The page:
Unifor, trucking companies discuss alleged incidents of sabotage amidst Co-op Refinery lockout

Trucking companies hauling products from the Co-op refinery are concerned with the string of harassment and intimidation they have experienced during the strike between Federated Co-op and Unifor.

Truckers have come forward with experiences involving anything from picketers intimidating drivers and using derogatory language to slashing airbags and tires.

Nick Johnson, driver manager for C.S. Day Transport, shared a story with reporters where a driver was recently followed by a vehicle known to be used by Unifor, and blocked the truck at an intersection in the industrial area. He added this isn’t the first time one of their units have been followed people believed to be picketers.

Johnson said there was an incident on December 30 when a truck received damage to one of its tires from a caltrop. Since Monday’s incident, he’s heard of two semi trucks and one personal vehicle that have had their tires slashed or punctured.

Regina Police confirmed in an email on Thursday afternoon they have received reports of caltrops in tires and that police are investigating.

Justin Wright with Lowridin’ Carriers said he has never seen anything like this in the 23 years he has been a driver and owner with the company.

None of his drivers have experienced vandalism or mischief, but he’s had other operators share their experiences over the last month.

He feels it’s a scripted song and dance for what happens to drivers trying to enter and leave the facility.

“These poor guys walking the line are just doing what they are told by the union representing them,” explained Wright. “We’re not against the people walking the line. We’re against the people enforcing those people to do what they’ve been asked to do while they walk the line.”

Wright added that the situation has been frustrating for his company, saying they are helplessly caught in the middle of this strike and are being used as a pawn. He mentioned that he wants to see the law of the injunction be followed.

These photos were taken after a truck driver found a caltrop lodged into one of his tires during the Co-op strike. (Photos: 620 CKRM)

Evan Grant, maintenance manager for Len Grant Trucking, talked about how they have had two incidents of slashed airbags and one contaminated DEF (Diesel Exhaust Fluid) which caused one of their trucks to break down.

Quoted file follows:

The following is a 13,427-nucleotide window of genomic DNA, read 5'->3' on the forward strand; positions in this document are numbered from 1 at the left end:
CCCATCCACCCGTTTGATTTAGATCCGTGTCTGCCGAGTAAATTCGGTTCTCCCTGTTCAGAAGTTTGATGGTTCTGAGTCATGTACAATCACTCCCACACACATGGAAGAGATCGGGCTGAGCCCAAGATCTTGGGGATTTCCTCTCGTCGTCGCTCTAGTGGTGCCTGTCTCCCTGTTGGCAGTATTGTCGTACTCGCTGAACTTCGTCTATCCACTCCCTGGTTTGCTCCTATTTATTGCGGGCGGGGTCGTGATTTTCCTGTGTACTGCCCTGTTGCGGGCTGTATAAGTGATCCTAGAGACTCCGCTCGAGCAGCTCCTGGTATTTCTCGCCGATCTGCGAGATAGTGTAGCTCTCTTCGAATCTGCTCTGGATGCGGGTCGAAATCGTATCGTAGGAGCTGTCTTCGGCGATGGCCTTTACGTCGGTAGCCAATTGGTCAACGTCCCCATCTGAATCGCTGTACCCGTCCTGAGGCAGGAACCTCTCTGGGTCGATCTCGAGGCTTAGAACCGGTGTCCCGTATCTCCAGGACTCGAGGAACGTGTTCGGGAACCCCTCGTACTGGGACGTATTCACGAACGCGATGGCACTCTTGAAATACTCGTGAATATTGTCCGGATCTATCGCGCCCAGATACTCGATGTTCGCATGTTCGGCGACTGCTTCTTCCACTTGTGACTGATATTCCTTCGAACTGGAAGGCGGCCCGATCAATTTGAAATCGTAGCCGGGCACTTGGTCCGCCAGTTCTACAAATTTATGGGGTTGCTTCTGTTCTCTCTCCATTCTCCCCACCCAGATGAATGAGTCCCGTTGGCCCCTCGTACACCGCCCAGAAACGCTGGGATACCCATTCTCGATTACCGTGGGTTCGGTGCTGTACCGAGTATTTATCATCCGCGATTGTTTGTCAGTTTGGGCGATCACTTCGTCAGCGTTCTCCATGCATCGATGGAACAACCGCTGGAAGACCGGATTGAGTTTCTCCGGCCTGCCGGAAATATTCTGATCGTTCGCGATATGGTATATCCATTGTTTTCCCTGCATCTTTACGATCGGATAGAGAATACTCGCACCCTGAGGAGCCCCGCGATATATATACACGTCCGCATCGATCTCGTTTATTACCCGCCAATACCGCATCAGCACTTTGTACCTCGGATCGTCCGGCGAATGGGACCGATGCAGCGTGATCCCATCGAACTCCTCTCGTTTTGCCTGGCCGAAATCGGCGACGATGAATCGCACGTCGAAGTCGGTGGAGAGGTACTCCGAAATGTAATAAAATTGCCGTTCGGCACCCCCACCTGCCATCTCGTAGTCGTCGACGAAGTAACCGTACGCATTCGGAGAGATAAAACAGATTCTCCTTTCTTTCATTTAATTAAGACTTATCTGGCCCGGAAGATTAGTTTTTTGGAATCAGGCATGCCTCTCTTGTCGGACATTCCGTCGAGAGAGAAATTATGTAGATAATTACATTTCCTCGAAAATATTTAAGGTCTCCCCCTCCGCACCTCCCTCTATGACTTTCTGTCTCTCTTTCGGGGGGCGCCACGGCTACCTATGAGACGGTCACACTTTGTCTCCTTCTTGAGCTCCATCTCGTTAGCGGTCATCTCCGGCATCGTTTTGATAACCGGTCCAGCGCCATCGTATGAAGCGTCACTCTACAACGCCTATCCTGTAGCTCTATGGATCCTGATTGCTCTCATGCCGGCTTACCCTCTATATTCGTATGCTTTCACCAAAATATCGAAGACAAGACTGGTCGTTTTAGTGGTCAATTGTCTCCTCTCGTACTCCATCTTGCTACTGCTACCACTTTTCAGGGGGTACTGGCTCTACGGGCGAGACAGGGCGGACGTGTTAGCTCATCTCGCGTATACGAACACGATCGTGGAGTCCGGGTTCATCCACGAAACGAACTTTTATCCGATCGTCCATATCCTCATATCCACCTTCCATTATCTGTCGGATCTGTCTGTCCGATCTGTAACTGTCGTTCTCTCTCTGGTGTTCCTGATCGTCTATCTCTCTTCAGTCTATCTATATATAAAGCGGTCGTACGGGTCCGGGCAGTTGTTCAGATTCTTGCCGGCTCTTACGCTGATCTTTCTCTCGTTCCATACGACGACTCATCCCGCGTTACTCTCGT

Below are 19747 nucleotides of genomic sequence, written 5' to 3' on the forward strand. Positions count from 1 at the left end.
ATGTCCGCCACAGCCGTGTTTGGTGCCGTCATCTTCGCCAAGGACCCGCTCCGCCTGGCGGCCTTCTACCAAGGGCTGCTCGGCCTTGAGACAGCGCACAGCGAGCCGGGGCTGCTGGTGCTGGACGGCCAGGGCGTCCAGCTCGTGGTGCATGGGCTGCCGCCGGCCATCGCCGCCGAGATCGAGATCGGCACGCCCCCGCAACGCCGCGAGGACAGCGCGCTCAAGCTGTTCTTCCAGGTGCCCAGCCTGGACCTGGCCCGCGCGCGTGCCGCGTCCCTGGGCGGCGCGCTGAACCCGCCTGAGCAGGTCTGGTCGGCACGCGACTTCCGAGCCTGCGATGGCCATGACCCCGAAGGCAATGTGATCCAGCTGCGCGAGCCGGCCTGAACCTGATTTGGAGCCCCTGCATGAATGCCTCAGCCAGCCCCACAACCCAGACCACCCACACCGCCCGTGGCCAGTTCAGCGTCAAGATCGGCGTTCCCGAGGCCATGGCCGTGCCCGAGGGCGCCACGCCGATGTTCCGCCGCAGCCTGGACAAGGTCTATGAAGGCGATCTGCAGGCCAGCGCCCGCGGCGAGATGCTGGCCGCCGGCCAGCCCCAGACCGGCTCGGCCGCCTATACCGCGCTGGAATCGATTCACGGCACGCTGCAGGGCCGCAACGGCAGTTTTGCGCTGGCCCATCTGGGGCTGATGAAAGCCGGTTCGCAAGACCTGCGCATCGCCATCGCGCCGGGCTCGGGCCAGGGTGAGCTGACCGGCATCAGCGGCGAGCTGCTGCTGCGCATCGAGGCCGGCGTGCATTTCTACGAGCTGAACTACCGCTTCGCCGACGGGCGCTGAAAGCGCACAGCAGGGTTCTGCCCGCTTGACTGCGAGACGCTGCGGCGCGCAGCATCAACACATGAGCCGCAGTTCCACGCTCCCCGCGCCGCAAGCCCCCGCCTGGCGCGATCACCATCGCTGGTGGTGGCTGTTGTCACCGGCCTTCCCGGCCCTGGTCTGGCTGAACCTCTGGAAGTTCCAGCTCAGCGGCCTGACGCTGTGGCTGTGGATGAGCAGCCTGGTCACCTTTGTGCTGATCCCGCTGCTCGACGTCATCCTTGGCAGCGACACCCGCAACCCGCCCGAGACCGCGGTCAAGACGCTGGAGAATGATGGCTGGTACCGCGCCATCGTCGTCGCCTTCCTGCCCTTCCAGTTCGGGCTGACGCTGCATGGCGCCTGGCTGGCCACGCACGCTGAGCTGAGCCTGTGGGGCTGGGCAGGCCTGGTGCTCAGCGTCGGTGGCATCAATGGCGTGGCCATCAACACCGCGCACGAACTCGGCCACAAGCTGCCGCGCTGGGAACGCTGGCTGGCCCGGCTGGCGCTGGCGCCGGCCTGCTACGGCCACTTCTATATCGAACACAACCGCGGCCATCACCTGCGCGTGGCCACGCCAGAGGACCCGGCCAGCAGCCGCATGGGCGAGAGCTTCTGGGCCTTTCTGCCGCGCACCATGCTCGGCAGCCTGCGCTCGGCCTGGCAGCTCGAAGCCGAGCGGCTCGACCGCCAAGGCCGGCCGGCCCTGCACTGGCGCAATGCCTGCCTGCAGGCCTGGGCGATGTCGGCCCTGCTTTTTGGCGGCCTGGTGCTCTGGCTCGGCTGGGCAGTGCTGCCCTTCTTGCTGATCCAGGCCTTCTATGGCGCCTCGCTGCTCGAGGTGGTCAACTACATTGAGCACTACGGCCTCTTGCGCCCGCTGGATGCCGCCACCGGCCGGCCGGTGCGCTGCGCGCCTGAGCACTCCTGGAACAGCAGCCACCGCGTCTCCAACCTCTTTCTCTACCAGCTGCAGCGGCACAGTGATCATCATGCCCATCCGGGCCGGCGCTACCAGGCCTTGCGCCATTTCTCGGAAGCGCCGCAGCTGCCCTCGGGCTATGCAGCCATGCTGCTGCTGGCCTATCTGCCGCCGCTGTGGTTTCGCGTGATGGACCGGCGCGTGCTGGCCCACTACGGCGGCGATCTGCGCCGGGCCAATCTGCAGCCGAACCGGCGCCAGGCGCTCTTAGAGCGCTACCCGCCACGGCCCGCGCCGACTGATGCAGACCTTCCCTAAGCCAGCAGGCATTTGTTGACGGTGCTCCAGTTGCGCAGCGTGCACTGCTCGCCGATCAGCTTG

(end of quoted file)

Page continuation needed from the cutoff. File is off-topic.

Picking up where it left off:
He said for someone to go out of their way to cause damage to their units is disrespectful and creates a huge safety concern for themselves and the public.

“Our trucks are in our yards overnight. We don’t know where or when it’s happening – but it’s happening,” said Grant.

“Len Grant Trucking has been in business for over 35 years and vandalism isn’t something we think about or talk about. We haul dangerous goods and we’re worried about safety.”

Grant mentioned that these incidents happened three days in a row a couple days after the start of the strike.

‘These are just allegations’

Meanwhile Scott Doherty, the executive assistant to Unifor’s National President said people need to be aware that the allegations of picketing members sabotaging trucks outside the Co-op Refinery are simply that, allegations.

“I’m not going to comment on allegations made by trucking companies about what happens to their tires or anything else for that matter, if there’s actual evidence and proof from Regina Police we’ll certainly deal with it appropriately, but right now these are just allegations,” Doherty said.

Doherty also said if truckers are upset about the effects the lockout is having on them they should call Co-op and encourage them to meet with Unifor at the bargaining table.

“I think the public and anybody that’s concerned including the truck drivers and other contractors that wanna get to work should pick up the phone and tell Co-op to get back to the bargaining table and get a deal instead of continuing to lock their employees out,” said Doherty.

Some tuckers have also been claiming the court order is not being followed by Unifor, Doherty said that as far as they understand they’re allowed to stop trucks for ten minutes to explain why they’ve been locked out, and that’s exactly what they’re going to do.


More from 620 CKRM